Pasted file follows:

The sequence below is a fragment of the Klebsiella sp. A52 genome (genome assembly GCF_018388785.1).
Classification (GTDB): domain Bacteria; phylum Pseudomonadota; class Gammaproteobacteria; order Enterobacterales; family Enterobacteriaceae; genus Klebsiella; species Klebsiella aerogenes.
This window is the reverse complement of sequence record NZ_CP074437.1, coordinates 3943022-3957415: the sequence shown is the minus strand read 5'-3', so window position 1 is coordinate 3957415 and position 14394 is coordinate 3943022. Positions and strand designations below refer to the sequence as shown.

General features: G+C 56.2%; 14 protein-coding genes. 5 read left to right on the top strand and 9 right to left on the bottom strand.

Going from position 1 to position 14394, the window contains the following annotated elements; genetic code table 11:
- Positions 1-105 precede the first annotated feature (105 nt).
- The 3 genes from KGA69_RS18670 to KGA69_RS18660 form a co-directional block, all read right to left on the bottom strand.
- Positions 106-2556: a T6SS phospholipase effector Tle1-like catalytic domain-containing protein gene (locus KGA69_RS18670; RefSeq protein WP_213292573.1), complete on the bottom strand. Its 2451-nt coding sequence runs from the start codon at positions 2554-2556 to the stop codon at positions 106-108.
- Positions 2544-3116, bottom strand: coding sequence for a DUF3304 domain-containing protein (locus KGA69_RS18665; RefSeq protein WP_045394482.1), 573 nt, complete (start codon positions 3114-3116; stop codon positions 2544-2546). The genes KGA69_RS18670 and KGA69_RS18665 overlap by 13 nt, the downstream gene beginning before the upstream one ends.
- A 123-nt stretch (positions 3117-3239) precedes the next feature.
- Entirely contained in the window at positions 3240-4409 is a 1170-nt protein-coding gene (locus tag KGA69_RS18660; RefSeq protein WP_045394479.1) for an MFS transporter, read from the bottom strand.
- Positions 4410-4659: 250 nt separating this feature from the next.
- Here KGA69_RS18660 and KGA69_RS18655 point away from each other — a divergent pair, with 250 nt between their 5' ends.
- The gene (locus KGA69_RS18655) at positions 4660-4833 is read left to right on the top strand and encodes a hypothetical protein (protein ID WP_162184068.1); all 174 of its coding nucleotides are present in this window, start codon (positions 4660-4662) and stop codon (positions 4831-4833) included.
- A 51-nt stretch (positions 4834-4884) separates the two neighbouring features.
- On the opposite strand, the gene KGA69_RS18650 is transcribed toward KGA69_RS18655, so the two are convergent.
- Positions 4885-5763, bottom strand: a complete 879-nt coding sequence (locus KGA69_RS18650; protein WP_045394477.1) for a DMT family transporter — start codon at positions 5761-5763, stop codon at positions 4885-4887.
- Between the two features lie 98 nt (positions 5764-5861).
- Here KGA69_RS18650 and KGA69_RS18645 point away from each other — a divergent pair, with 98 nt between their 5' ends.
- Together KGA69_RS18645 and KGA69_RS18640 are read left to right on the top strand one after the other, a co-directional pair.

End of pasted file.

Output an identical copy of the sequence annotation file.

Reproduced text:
The sequence below is a fragment of the Klebsiella sp. A52 genome (genome assembly GCF_018388785.1).
Classification (GTDB): domain Bacteria; phylum Pseudomonadota; class Gammaproteobacteria; order Enterobacterales; family Enterobacteriaceae; genus Klebsiella; species Klebsiella aerogenes.
This window is the reverse complement of sequence record NZ_CP074437.1, coordinates 3943022-3957415: the sequence shown is the minus strand read 5'-3', so window position 1 is coordinate 3957415 and position 14394 is coordinate 3943022. Positions and strand designations below refer to the sequence as shown.

General features: G+C 56.2%; 14 protein-coding genes. 5 read left to right on the top strand and 9 right to left on the bottom strand.

Going from position 1 to position 14394, the window contains the following annotated elements; genetic code table 11:
- Positions 1-105 precede the first annotated feature (105 nt).
- The 3 genes from KGA69_RS18670 to KGA69_RS18660 form a co-directional block, all read right to left on the bottom strand.
- Positions 106-2556: a T6SS phospholipase effector Tle1-like catalytic domain-containing protein gene (locus KGA69_RS18670; RefSeq protein WP_213292573.1), complete on the bottom strand. Its 2451-nt coding sequence runs from the start codon at positions 2554-2556 to the stop codon at positions 106-108.
- Positions 2544-3116, bottom strand: coding sequence for a DUF3304 domain-containing protein (locus KGA69_RS18665; RefSeq protein WP_045394482.1), 573 nt, complete (start codon positions 3114-3116; stop codon positions 2544-2546). The genes KGA69_RS18670 and KGA69_RS18665 overlap by 13 nt, the downstream gene beginning before the upstream one ends.
- A 123-nt stretch (positions 3117-3239) precedes the next feature.
- Entirely contained in the window at positions 3240-4409 is a 1170-nt protein-coding gene (locus tag KGA69_RS18660; RefSeq protein WP_045394479.1) for an MFS transporter, read from the bottom strand.
- Positions 4410-4659: 250 nt separating this feature from the next.
- Here KGA69_RS18660 and KGA69_RS18655 point away from each other — a divergent pair, with 250 nt between their 5' ends.
- The gene (locus KGA69_RS18655) at positions 4660-4833 is read left to right on the top strand and encodes a hypothetical protein (protein ID WP_162184068.1); all 174 of its coding nucleotides are present in this window, start codon (positions 4660-4662) and stop codon (positions 4831-4833) included.
- A 51-nt stretch (positions 4834-4884) separates the two neighbouring features.
- On the opposite strand, the gene KGA69_RS18650 is transcribed toward KGA69_RS18655, so the two are convergent.
- Positions 4885-5763, bottom strand: a complete 879-nt coding sequence (locus KGA69_RS18650; protein WP_045394477.1) for a DMT family transporter — start codon at positions 5761-5763, stop codon at positions 4885-4887.
- Between the two features lie 98 nt (positions 5764-5861).
- Here KGA69_RS18650 and KGA69_RS18645 point away from each other — a divergent pair, with 98 nt between their 5' ends.
- Together KGA69_RS18645 and KGA69_RS18640 are read left to right on the top strand one after the other, a co-directional pair.